Cities that are embracing the “smart cities” movement need to rely on collaboration with other government organizations, one Florida city technology leader says.
Raimundo Rodulfo, the director of innovation and technology in Coral Gables, Florida, says his city’s collaboration surrounding Miami-Dade County, the City of Miami and the University of Miami, is an essential piece to his city embracing what it means to be “smart.”
Rodulfo says the different organizations have an agreement to share data around construction and traffic disruptions. Not only does this sharing enable cities to consider how people transit through the different areas, it also could open cost savings opportunities for construction projects in each jurisdiction, he says.
“Maybe I can collaborate and take advantage of that groundbreaking also to install fiber conduits, so I save money, I save money in construction — one of the highest costs in any technology project,” Rodulfo says.
Later in the show, David Greisen, CEO of the Open Law Library, talks to Colin Wood about the organization’s efforts to digitize and open access to laws in the public domain for tribal governments.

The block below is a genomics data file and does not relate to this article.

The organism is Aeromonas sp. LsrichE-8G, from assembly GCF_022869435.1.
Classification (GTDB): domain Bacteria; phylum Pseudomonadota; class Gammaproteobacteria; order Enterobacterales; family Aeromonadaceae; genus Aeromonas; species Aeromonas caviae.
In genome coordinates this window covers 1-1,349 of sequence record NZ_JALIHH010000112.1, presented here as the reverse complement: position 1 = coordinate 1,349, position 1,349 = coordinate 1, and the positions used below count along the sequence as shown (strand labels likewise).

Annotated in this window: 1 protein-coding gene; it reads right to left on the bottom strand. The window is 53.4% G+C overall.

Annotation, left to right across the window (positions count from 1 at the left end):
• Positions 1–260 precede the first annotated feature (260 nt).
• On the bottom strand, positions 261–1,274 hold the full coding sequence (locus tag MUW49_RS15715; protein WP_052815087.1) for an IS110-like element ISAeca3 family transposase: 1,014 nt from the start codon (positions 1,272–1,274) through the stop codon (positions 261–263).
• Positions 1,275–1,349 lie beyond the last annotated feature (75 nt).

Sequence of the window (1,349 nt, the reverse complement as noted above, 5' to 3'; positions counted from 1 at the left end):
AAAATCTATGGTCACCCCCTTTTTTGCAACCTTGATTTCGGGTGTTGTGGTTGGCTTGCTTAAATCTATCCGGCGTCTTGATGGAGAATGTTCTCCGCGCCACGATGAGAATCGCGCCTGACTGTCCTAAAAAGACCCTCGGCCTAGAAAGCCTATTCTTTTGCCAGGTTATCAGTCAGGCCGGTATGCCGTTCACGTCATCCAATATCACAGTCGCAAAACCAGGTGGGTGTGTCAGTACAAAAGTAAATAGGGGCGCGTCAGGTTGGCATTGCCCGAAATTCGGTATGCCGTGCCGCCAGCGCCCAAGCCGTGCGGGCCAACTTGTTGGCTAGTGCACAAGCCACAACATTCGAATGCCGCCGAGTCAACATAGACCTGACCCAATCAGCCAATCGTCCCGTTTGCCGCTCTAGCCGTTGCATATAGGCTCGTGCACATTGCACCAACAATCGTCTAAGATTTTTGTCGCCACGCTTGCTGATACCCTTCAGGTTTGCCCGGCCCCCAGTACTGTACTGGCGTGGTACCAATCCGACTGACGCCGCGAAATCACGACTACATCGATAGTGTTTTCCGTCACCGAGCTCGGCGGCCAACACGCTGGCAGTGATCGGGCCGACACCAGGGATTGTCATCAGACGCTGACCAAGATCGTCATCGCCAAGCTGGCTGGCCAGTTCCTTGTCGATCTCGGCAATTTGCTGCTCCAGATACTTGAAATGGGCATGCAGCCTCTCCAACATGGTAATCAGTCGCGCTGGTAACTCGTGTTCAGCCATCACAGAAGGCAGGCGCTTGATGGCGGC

In the news this week:
The California Department of Corrections and Rehabilitation says a potential data breach earlier this year exposed information about staff and visitors who underwent COVID-19 tests, along with mental health information of current and former inmates dating as far back as 2008. The breach was discovered in January and confirmed in June after an investigation.
The monkeypox virus is overwhelming the outdated technology infrastructure of some local health jurisdictions in Washington state. The virus is less transmissible than COVID-19, but is still heaping an administrative burden on local health officials, they say. In response, the state’s disease reporting system is currently being upgraded.
Government offices and several public services in Fremont County, Colorado, closed last week as officials attempted to recover from what’s been described only as a “cybersecurity event.” The county lost access to their business email accounts and the county’s regular website.
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